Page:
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|Title:||Molecular characterization of Anaplasma and Ehrlichia in ixodid ticks and reservoir hosts from Palestine: a pilot survey.|
|Keywords:||Anaplasma ; Ehrlichia ; Ixodid ticks; Palestine; dogs; sheep|
|Publisher:||Veterinary Medicine and Science|
|Abstract:||Tick-borne anaplasmosis and ehrlichiosis are clinically important emerging zoonoses usually overlooked by veterinarians and physicians alike. This study aimed at detecting and genetically characterizing Ehrlichia and Anaplasma species in ixodid ticks and their animal hosts from the West Bank, Palestine. A total of 723 ixodid ticks belonging to three genera (Rhipicephalus, Hyalomma, Haemaphysalis) were collected from dogs, sheep, goats and camels. In addition, 189 blood samples were collected from dogs, sheep, camels, horses and a goat from the West Bank, Palestine. All tick and blood samples were investigated for the presence of Anaplasma and Ehrlichia targeting a 345 bp fragment of the 16S rRNA gene followed by sequence analysis. The infection rate of Anaplasma spp. in ticks was 6.5% (47/723). Anaplasma platys was identified in 28% (13/47) of them. Whereas, based on a partial sequence (851 bp) of msp4 gene, 38% (18/47) were identified as A. ovis. The species of the remaining 16 positive samples (16/47, 34%) could not be identified. Simultaneously, the infection rate of Ehrlichia spp. in the ticks was 0.6% (4/723). Three of which were E. canis and one was Ehrlichia spp. The infection rate of A. platys in dogs' blood samples was 10% (13/135), while it was 1.5% (2/135) for E. canis. The infection rate of Anaplasma in sheep blood samples was 40% (19/47), out of which 26% (5/19) were caused by A. ovis as revealed by msp4-PCR. Implementation of purely-spatial analysis by saTScan for all cases of Anaplasma revealed two statistically significant clusters in two districts; Tubas town and Majdal-Bani-Fadil village on the western hills of the Jordan Valley. Most cases of Anaplasma (83%) were from rural areas where life cycle components (vector, host and reservoir) abundantly interact. This study is the first in Palestine to reveal the presence of Anaplasma and Ehrlichia in ticks, dogs and sheep providing crucial platform for future epidemiological surveys and control strategies in the country and regio|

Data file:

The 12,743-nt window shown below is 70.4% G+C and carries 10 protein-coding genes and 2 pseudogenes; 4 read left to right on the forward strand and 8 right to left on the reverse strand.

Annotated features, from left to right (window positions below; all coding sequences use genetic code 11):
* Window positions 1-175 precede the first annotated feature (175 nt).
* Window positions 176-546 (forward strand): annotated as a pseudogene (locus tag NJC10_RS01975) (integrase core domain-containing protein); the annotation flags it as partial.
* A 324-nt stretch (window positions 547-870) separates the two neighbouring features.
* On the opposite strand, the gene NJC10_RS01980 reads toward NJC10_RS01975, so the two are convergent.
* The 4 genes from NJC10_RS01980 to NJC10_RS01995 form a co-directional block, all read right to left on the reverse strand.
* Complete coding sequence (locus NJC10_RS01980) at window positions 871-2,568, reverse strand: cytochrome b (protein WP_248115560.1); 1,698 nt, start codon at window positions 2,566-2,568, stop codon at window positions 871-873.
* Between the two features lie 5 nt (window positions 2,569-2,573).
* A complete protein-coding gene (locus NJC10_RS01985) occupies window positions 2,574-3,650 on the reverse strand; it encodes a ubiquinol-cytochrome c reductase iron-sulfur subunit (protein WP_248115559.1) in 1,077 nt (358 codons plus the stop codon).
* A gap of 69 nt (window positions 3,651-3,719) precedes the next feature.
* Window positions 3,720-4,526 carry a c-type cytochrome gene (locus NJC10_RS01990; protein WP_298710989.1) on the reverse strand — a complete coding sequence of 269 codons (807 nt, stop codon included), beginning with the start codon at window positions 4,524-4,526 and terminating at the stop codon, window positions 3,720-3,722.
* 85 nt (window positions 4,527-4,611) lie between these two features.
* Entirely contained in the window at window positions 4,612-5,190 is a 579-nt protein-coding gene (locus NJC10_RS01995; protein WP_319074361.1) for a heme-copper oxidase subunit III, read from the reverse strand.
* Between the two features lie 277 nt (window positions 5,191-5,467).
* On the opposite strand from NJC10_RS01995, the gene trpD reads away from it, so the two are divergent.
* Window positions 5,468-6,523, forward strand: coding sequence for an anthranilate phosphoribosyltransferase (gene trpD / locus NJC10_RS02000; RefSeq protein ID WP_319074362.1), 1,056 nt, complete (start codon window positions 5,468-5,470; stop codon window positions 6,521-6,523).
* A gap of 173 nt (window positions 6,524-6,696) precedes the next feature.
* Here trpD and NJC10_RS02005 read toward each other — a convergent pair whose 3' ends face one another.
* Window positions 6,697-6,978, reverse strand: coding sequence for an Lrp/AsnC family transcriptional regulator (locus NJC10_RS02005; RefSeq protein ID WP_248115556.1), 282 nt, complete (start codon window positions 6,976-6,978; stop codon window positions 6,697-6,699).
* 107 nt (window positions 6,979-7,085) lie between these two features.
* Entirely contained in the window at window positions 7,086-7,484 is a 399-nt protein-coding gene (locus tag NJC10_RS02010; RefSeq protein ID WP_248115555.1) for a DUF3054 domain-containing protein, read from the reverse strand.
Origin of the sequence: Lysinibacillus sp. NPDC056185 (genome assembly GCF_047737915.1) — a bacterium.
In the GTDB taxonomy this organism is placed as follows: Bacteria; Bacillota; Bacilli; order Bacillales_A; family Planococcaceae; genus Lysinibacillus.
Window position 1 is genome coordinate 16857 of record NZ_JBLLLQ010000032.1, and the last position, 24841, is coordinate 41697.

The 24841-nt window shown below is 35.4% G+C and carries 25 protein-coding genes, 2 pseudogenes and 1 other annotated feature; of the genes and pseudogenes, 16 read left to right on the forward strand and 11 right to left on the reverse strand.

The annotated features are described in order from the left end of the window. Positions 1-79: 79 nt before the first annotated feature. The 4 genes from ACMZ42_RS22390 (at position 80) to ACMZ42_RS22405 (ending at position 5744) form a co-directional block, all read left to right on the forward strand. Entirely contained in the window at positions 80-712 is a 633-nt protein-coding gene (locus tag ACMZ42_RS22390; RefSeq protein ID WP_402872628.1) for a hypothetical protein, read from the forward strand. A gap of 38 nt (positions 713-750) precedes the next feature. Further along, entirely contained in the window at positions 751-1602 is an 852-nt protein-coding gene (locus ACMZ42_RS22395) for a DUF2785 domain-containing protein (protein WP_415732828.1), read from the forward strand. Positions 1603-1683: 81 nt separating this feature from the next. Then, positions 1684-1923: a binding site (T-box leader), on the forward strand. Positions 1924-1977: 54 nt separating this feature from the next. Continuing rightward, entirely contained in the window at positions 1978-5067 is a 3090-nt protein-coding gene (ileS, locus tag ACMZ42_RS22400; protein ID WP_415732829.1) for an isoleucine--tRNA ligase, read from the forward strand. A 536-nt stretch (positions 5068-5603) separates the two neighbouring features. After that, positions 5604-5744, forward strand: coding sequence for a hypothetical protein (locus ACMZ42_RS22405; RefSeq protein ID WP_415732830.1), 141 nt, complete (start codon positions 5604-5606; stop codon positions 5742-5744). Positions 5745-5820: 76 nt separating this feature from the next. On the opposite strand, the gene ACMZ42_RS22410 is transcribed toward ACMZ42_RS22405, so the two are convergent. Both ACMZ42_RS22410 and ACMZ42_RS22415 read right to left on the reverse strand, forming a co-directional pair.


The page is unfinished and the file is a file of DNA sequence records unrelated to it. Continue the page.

|Appears in Collections:||Faculty & Staff Scientific Research publications|
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